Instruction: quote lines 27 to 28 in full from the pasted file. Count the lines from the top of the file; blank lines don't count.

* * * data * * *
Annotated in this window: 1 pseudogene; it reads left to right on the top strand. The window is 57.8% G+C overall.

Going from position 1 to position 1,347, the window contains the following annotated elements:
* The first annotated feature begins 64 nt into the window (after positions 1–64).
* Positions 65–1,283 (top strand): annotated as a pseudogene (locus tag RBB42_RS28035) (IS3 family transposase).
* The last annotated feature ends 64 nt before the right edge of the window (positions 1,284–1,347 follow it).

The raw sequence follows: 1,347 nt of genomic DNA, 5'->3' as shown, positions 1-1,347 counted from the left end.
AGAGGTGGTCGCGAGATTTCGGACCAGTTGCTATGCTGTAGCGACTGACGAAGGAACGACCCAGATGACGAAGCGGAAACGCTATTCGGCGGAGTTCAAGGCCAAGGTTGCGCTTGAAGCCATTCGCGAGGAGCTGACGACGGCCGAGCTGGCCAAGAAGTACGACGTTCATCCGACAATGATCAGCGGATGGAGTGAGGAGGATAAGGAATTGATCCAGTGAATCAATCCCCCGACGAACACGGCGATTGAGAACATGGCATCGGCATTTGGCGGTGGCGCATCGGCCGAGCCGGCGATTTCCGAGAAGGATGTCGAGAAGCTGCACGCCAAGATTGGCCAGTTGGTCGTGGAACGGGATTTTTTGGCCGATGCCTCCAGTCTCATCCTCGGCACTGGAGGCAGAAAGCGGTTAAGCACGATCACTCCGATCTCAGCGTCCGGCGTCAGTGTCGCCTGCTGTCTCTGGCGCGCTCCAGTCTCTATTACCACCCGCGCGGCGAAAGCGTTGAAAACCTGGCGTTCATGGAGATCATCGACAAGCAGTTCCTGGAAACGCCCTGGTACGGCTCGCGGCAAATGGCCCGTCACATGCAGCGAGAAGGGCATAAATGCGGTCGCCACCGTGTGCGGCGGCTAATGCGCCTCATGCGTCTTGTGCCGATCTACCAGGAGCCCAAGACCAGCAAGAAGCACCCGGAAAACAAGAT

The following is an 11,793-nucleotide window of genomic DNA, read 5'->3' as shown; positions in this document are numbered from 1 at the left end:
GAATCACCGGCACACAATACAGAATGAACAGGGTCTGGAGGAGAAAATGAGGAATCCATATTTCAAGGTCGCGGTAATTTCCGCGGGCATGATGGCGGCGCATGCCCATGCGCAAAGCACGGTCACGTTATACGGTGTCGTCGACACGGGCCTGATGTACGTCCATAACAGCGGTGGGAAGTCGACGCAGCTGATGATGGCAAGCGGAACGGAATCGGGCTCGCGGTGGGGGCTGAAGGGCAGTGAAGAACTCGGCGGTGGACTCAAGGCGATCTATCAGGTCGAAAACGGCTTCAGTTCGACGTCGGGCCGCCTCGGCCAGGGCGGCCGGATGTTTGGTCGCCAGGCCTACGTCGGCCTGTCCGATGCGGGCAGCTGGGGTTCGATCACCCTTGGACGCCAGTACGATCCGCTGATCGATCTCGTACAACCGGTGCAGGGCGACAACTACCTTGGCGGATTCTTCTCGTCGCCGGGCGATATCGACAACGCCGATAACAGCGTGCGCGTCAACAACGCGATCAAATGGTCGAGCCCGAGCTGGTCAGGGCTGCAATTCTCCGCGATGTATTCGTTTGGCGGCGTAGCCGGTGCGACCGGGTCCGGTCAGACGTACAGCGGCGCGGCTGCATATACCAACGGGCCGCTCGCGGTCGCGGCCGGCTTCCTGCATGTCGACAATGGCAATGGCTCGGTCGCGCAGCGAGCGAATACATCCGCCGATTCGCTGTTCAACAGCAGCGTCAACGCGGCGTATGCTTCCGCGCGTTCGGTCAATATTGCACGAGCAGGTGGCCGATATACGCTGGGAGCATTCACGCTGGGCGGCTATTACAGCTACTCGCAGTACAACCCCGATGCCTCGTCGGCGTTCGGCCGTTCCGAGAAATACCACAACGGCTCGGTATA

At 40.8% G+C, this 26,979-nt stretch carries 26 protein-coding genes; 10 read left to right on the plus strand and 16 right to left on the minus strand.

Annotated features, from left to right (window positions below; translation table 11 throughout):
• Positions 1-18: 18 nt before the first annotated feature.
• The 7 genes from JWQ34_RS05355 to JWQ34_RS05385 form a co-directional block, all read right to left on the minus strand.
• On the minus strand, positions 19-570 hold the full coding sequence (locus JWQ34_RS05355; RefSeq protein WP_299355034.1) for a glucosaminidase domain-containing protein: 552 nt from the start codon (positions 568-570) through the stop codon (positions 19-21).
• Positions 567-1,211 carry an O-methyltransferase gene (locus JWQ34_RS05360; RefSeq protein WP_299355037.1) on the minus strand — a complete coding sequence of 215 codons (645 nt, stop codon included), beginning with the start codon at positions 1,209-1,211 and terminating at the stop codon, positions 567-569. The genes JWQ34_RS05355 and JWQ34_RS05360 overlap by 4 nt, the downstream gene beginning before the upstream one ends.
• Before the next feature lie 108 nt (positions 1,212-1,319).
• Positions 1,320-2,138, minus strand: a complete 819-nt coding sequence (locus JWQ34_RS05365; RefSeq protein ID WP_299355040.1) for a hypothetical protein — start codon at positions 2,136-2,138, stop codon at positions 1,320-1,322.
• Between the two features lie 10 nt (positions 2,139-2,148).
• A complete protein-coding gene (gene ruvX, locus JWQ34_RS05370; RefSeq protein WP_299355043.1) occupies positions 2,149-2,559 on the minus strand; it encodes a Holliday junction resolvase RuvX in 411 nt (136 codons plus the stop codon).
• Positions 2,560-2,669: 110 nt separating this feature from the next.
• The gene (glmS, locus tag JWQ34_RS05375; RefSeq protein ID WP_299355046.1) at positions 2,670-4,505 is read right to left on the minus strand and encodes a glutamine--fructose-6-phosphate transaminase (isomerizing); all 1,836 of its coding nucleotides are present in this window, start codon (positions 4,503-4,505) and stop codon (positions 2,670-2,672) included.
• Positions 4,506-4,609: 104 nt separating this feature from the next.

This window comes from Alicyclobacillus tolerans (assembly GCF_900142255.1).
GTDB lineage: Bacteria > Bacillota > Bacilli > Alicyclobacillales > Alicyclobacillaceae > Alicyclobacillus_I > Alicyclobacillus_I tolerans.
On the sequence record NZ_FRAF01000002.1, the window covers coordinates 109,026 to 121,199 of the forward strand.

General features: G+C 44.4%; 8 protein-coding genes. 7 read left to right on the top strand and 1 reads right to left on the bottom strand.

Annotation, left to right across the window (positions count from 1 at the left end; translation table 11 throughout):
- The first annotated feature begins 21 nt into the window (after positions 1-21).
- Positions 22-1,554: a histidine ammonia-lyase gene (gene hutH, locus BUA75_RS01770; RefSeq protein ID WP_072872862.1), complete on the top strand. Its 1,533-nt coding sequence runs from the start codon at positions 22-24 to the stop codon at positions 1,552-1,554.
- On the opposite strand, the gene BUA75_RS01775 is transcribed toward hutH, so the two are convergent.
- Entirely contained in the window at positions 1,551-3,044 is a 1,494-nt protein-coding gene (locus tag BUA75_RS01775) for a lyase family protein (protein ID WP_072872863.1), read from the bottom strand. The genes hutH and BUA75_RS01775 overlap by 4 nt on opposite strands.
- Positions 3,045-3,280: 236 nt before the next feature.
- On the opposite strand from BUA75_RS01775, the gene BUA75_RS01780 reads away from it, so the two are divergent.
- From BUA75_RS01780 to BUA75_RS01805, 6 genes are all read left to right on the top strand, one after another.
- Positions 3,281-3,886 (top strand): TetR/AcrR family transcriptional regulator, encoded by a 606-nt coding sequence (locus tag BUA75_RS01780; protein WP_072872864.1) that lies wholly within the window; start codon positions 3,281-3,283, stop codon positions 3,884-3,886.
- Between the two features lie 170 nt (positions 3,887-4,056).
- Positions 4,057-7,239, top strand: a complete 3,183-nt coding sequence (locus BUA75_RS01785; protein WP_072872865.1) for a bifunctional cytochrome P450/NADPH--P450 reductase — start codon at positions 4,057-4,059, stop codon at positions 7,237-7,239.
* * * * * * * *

Annotation, left to right across the window (positions count from 1 at the left end; translation table 11 throughout):
- The first annotated feature begins 21 nt into the window (after positions 1-21).